Lodging figure honored for hospitality | ParkRecord.com

Lodging figure honored for hospitality

by Jay Hamburger OF THE RECORD STAFF

It was 1978, and Kim McClelland and his future wife, Judy, were seniors in college.

From Michigan, McClelland went to Michigan State University to become a hotel or resort manager. He did not want to work in a big city or a big hotel, so the two went on a road trip to the mountain towns of the West.

The Colorado resorts of Vail, Breckenridge and Steamboat were first. They then arrived in Park City, at a time when skiing was emerging as the successor to silver mining as the city’s primary industry.

"Even back then there was something special and unique," McClelland said on Wednesday, as he was honored with a major tourism award. "You could tell it was different and more friendly."

The Park City Chamber/Bureau presented McClelland with the Myles Rademan Spirit of Hospitality Award, named after City Hall’s longtime Public Affairs director and the first recipient of the award.

The crowd at Silver Lake Lodge in upper Deer Valley warmly received McClelland, who has worked in the lodging industry since he moved to Park City, giving him a standing ovation.

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He told the audience, which included leaders in diverse fields, he was grateful. He spoke briefly about past winners like the late Park City Mountain Resort patriarch Nick Badami.

"I’m really humbled to be included in the same sentence as those folks," McClelland said, telling the crowd other people in the room on Wednesday are more deserving of the award than himself.

He praised what he considers the cooperation in the Park City business community, said it is important to build relationships in the industry, talked about community service and urged people to find top-shelf mentors.

McClelland, who is an executive with Premier Resorts, said Park City is a nice place to raise a family.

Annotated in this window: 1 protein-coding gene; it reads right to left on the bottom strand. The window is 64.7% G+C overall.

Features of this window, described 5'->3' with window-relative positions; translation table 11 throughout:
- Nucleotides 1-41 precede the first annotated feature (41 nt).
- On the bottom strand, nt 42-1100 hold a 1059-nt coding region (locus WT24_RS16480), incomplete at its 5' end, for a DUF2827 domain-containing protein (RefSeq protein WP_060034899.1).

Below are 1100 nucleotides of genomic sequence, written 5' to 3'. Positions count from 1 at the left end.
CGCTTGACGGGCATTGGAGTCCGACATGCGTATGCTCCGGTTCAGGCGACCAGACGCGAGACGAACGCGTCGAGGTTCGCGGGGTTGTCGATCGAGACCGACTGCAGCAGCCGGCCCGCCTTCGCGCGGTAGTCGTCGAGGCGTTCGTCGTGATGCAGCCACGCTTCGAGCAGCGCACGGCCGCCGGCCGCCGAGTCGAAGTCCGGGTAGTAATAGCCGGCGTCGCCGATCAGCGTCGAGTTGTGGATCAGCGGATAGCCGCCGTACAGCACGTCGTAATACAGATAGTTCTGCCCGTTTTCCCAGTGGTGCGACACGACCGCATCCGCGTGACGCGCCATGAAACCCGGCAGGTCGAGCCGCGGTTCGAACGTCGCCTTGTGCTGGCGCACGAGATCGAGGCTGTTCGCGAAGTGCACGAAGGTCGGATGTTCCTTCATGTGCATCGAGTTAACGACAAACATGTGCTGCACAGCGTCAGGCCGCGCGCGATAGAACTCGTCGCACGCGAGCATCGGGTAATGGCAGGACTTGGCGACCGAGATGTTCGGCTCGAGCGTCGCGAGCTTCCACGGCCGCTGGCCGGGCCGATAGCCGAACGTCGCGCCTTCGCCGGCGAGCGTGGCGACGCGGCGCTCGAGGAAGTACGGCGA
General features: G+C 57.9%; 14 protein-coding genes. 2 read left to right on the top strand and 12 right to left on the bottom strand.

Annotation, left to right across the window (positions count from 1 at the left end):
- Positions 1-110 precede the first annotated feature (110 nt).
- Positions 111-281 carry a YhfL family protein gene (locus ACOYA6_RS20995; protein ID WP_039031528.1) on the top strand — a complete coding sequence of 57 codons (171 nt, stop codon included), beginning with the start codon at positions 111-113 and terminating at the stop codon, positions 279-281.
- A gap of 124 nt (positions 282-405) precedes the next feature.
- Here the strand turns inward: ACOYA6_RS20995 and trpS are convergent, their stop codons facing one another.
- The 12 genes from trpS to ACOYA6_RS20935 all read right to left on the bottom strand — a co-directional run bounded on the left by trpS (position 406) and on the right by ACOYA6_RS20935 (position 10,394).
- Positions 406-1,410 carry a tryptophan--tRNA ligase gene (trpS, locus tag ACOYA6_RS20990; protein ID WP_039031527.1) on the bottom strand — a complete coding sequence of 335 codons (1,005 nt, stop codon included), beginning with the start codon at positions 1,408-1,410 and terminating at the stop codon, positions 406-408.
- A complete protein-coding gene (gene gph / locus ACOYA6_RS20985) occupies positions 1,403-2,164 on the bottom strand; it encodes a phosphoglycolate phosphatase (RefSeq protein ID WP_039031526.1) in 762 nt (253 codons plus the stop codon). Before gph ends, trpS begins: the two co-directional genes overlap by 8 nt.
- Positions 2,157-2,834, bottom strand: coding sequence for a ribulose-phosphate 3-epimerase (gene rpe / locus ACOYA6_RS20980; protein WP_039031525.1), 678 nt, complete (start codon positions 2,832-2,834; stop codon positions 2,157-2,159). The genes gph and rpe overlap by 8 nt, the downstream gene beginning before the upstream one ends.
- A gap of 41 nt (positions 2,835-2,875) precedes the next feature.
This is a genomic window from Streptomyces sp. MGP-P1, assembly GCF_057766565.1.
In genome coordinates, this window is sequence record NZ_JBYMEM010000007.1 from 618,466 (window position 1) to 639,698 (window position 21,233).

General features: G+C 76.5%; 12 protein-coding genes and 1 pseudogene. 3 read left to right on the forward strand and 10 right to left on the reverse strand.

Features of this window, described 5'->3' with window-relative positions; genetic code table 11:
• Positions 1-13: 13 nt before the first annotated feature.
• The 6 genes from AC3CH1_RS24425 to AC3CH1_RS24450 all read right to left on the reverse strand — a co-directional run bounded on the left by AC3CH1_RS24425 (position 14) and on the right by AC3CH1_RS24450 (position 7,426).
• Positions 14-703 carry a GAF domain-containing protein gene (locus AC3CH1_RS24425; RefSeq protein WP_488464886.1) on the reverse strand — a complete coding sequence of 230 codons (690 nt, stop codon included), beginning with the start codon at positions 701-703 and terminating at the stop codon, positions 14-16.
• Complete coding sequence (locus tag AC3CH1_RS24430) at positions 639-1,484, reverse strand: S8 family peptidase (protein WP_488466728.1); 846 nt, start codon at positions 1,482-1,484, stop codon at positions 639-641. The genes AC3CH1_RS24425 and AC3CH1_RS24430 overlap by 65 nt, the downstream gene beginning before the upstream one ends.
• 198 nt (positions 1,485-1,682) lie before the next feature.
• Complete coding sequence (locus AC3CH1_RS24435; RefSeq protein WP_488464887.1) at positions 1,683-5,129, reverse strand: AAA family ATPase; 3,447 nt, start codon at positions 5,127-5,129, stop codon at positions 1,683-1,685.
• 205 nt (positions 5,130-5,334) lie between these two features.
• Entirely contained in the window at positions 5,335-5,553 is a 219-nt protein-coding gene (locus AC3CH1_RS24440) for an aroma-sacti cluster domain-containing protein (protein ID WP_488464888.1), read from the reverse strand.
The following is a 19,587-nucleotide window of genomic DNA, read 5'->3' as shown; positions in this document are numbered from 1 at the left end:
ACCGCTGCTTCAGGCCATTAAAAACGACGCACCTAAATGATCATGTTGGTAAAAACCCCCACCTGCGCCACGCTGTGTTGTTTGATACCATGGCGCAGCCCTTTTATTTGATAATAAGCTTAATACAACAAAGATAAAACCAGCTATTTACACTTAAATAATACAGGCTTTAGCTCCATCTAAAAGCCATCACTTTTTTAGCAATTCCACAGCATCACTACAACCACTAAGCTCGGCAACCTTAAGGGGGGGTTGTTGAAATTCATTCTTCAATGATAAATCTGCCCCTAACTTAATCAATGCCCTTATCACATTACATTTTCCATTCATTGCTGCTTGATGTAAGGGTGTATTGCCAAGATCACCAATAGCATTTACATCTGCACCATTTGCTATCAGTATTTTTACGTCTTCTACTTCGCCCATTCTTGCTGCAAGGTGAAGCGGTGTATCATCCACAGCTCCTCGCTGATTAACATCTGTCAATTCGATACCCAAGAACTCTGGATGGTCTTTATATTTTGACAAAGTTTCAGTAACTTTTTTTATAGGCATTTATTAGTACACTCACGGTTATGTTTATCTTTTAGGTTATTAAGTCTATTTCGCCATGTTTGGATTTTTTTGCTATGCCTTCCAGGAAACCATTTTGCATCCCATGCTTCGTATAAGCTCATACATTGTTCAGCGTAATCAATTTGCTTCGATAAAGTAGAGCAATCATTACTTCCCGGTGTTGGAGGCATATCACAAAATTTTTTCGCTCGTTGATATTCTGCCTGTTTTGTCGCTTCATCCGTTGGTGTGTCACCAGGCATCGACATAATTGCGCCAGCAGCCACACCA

Over the years, he said, Park City struggled to convince skiers Park City was an easy trip offering three mountain resorts.

It was not until after the 2002 Winter Olympics, when the Park City area staged about half of the events, that many skiers realized Park City sits just outside Salt Lake City and its international airport, he said. The lodges and hotels, meanwhile, have worked together to boost Park City, he said.

"There’s a great sense of cooperation," McClelland said.

When he moved to Park City, McClelland expected he would not build his career locally. He figured he would stay for a year and then move elsewhere.

""Thirty years ago, when we came from Michigan, we thought, at most, we’d be here a year," McClelland said.

Past winners of the award are:

Rademan, who promoted Park City extensively as City Hall’s Public Affairs director and as lecturer who speaks about growth in the modern-day West.

Badami, who led PCMR as it became an internationally known resort.

Stein Eriksen, an Olympic skiing champion and Deer Valley Resort icon.

Brad Olch, a former Park City mayor who was a key figure in the city’s 2002 Winter Olympic efforts.

Teri Orr, who helms the Park City Performing Arts Foundation, which runs the Eccles Center.

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